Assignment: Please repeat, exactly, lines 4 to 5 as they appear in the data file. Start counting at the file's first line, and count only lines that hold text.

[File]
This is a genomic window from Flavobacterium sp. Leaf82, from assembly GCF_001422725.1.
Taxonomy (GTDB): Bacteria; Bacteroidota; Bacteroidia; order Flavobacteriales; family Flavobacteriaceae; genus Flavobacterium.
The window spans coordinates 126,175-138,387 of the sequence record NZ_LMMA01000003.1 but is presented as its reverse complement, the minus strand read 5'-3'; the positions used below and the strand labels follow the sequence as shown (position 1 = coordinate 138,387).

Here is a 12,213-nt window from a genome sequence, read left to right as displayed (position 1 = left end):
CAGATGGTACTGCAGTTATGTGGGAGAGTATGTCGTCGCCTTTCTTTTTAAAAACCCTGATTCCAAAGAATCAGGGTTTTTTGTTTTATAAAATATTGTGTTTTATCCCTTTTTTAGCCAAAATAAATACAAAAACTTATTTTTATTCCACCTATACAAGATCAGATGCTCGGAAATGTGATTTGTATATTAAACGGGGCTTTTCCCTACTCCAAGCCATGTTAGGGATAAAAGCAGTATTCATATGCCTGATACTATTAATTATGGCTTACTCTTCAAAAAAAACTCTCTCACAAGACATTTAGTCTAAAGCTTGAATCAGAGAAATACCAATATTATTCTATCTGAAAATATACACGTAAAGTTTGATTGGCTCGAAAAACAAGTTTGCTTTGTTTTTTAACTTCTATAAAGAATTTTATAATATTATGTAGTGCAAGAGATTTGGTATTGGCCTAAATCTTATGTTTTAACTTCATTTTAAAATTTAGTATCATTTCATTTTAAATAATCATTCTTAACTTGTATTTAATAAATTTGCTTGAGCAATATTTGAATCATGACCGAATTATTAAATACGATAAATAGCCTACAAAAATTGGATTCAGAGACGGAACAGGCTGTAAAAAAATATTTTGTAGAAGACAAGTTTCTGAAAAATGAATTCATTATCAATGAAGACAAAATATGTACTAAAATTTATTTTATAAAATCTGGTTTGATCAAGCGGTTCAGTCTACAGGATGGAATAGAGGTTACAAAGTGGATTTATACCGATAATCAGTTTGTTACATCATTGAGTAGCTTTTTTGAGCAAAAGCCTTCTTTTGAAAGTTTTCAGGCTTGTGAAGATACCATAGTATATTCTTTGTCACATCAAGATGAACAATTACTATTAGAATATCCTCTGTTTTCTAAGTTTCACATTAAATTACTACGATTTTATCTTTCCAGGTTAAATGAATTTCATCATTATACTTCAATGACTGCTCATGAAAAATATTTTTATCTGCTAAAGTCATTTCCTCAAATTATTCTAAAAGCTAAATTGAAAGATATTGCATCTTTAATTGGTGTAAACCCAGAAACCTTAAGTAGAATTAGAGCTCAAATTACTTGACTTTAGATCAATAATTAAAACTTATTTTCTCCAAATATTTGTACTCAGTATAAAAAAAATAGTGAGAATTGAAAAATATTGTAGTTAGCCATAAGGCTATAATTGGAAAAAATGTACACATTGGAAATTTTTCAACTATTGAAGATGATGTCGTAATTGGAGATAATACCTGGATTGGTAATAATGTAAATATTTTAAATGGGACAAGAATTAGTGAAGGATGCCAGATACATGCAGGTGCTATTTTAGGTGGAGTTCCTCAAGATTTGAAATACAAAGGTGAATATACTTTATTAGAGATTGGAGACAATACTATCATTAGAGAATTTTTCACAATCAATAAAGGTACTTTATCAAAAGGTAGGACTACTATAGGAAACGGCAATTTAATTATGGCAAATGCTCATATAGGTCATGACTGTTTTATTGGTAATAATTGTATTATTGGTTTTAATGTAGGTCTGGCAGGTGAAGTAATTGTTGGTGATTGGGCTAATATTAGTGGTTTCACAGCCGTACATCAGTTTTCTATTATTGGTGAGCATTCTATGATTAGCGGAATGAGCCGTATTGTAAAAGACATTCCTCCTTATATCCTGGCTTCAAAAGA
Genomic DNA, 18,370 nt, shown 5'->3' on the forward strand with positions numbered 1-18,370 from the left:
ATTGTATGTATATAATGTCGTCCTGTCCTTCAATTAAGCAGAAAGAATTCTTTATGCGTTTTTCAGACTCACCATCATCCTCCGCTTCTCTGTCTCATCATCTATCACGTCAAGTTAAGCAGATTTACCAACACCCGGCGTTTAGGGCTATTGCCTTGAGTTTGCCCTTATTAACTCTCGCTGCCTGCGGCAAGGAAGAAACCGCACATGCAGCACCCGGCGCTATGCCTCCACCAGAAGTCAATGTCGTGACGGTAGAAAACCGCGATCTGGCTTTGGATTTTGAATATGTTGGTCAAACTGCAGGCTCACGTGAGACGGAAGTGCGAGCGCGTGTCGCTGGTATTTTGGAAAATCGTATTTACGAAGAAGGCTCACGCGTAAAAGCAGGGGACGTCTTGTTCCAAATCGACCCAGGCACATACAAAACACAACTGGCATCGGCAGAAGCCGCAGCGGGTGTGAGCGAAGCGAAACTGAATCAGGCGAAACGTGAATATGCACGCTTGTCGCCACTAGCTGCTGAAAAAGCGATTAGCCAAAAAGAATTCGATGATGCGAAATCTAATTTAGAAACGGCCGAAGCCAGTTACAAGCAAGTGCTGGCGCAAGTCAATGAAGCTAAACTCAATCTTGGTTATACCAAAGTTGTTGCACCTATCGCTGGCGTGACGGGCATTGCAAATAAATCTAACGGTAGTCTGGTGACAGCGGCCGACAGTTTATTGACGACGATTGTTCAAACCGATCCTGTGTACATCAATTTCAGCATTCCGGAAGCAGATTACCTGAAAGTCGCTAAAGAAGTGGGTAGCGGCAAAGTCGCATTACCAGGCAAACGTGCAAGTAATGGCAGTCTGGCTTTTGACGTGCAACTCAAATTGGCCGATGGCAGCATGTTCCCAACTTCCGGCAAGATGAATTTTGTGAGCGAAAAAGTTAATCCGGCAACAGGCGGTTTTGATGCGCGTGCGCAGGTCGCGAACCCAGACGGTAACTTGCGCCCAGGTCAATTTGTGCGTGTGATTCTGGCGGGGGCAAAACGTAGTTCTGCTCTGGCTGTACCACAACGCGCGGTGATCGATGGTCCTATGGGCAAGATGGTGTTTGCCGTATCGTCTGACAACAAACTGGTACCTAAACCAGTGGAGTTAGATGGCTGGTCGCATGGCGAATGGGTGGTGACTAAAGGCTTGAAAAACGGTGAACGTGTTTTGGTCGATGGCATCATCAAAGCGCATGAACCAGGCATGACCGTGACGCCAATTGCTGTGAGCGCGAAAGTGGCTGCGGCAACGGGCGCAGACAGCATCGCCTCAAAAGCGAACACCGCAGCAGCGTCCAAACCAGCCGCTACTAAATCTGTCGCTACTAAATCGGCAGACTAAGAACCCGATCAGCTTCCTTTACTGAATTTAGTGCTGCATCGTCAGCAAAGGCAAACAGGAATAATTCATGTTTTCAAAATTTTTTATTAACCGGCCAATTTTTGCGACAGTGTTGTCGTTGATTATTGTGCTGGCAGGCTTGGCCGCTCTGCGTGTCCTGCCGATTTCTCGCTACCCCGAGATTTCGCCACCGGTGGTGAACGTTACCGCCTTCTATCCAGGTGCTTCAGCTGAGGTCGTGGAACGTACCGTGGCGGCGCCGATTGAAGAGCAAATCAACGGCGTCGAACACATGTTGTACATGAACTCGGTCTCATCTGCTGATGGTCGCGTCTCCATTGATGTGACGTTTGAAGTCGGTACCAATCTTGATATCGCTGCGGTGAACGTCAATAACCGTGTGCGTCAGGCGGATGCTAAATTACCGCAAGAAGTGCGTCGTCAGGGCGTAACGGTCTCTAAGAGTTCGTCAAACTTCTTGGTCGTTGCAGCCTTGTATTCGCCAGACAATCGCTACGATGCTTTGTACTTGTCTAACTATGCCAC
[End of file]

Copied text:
Here is a 12,213-nt window from a genome sequence, read left to right as displayed (position 1 = left end):
CAGATGGTACTGCAGTTATGTGGGAGAGTATGTCGTCGCCTTTCTTTTTAAAAACCCTGATTCCAAAGAATCAGGGTTTTTTGTTTTATAAAATATTGTGTTTTATCCCTTTTTTAGCCAAAATAAATACAAAAACTTATTTTTATTCCACCTATACAAGATCAGATGCTCGGAAATGTGATTTGTATATTAAACGGGGCTTTTCCCTACTCCAAGCCATGTTAGGGATAAAAGCAGTATTCATATGCCTGATACTATTAATTATGGCTTACTCTTCAAAAAAAACTCTCTCACAAGACATTTAGTCTAAAGCTTGAATCAGAGAAATACCAATATTATTCTATCTGAAAATATACACGTAAAGTTTGATTGGCTCGAAAAACAAGTTTGCTTTGTTTTTTAACTTCTATAAAGAATTTTATAATATTATGTAGTGCAAGAGATTTGGTATTGGCCTAAATCTTATGTTTTAACTTCATTTTAAAATTTAGTATCATTTCATTTTAAATAATCATTCTTAACTTGTATTTAATAAATTTGCTTGAGCAATATTTGAATCATGACCGAATTATTAAATACGATAAATAGCCTACAAAAATTGGATTCAGAGACGGAACAGGCTGTAAAAAAATATTTTGTAGAAGACAAGTTTCTGAAAAATGAATTCATTATCAATGAAGACAAAATATGTACTAAAATTTATTTTATAAAATCTGGTTTGATCAAGCGGTTCAGTCTACAGGATGGAATAGAGGTTACAAAGTGGATTTATACCGATAATCAGTTTGTTACATCATTGAGTAGCTTTTTTGAGCAAAAGCCTTCTTTTGAAAGTTTTCAGGCTTGTGAAGATACCATAGTATATTCTTTGTCACATCAAGATGAACAATTACTATTAGAATATCCTCTGTTTTCTAAGTTTCACATTAAATTACTACGATTTTATCTTTCCAGGTTAAATGAATTTCATCATTATACTTCAATGACTGCTCATGAAAAATATTTTTATCTGCTAAAGTCATTTCCTCAAATTATTCTAAAAGCTAAATTGAAAGATATTGCATCTTTAATTGGTGTAAACCCAGAAACCTTAAGTAGAATTAGAGCTCAAATTACTTGACTTTAGATCAATAATTAAAACTTATTTTCTCCAAATATTTGTACTCAGTATAAAAAAAATAGTGAGAATTGAAAAATATTGTAGTTAGCCATAAGGCTATAATTGGAAAAAATGTACACATTGGAAATTTTTCAACTATTGAAGATGATGTCGTAATTGGAGATAATACCTGGATTGGTAATAATGTAAATATTTTAAATGGGACAAGAATTAGTGAAGGATGCCAGATACATGCAGGTGCTATTTTAGGTGGAGTTCCTCAAGATTTGAAATACAAAGGTGAATATACTTTATTAGAGATTGGAGACAATACTATCATTAGAGAATTTTTCACAATCAATAAAGGTACTTTATCAAAAGGTAGGACTACTATAGGAAACGGCAATTTAATTATGGCAAATGCTCATATAGGTCATGACTGTTTTATTGGTAATAATTGTATTATTGGTTTTAATGTAGGTCTGGCAGGTGAAGTAATTGTTGGTGATTGGGCTAATATTAGTGGTTTCACAGCCGTACATCAGTTTTCTATTATTGGTGAGCATTCTATGATTAGCGGAATGAGCCGTATTGTAAAAGACATTCCTCCTTATATCCTGGCTTCAAAAGA